N298 Reservoir Analogues for the Southwestern Barents Sea: Outcrop Examples from Svalbard (Norway)

Course Facts

Course Code:
6 days
Physical Demand:
4.8 Continuing Education Units
48 Professional Development Hours
Certificate Issued Upon Completion


The focus of this course is an outcrop examination of a variety of depositional systems including the Carboniferous/Permian marine-carbonate succession and Mesozoic shallow-marine, deltaic and continental successions. Focus will be placed on the facies architecture and stratigraphy with application to coeval reservoir rocks and petroleum systems of the southwestern Barents Sea. Observations and analyses will be placed in a context of subsurface data from core, wireline logs and seismic profiles.

Duration and Training Method

A six-day field course course including introductory and summary classroom sessions. The group will spend most of the day ashore with evening lectures and discussion sessions onboard the ship.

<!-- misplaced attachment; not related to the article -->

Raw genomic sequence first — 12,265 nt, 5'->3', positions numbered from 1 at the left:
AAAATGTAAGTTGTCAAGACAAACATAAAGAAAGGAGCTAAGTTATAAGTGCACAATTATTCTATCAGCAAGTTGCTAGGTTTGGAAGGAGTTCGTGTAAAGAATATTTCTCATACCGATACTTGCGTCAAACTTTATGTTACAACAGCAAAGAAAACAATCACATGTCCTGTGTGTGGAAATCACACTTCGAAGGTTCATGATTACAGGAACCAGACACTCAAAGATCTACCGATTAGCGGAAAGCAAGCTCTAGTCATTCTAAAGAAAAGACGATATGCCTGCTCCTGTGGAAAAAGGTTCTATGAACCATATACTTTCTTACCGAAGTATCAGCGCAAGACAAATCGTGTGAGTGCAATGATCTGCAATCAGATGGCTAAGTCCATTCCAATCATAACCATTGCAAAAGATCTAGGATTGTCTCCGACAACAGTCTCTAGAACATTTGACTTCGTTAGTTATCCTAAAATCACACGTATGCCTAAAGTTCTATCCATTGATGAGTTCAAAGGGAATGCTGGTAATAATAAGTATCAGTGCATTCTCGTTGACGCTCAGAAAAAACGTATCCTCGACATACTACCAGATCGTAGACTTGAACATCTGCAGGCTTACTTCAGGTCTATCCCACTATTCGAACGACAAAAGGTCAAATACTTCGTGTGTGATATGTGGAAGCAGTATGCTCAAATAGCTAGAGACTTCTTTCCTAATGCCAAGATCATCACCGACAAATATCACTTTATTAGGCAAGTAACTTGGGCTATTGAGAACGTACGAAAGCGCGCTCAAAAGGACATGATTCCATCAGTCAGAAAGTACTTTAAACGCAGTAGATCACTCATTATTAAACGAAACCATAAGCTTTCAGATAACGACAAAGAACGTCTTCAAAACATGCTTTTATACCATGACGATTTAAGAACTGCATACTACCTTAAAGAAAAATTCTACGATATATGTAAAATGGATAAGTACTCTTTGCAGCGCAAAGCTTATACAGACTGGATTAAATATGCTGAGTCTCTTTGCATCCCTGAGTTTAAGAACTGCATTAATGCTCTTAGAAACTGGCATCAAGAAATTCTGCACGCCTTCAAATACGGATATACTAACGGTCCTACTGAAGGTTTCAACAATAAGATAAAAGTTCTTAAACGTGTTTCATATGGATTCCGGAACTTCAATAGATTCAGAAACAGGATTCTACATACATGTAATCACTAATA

Participants will learn to:

  1. Illustrate the broad tectonic setting and evolution of the SW Barents Sea region.
  2. Characterise a wide range of carbonate and clastic depositional processes and products and their recognition in the subsurface.
  3. Validate facies distributions with respect to regional correlations.
  4. Assess the large-scale controls with particular emphasis on high-resolution sequence stratigraphy on basin floor, slope and associated deltaic systems.
  5. Characterise regional petroleum systems in terms of spatial distribution of reservoir development, the nature of permeability baffles and barriers, seal, trap and source rock distribution.
  6. Evaluate regional scale links and make well constrained predictions of reservoir presence and potential quality.
  7. Predict regional basin infill depositional elements and the implications for reservoir modelling, as well as exploration and development risks.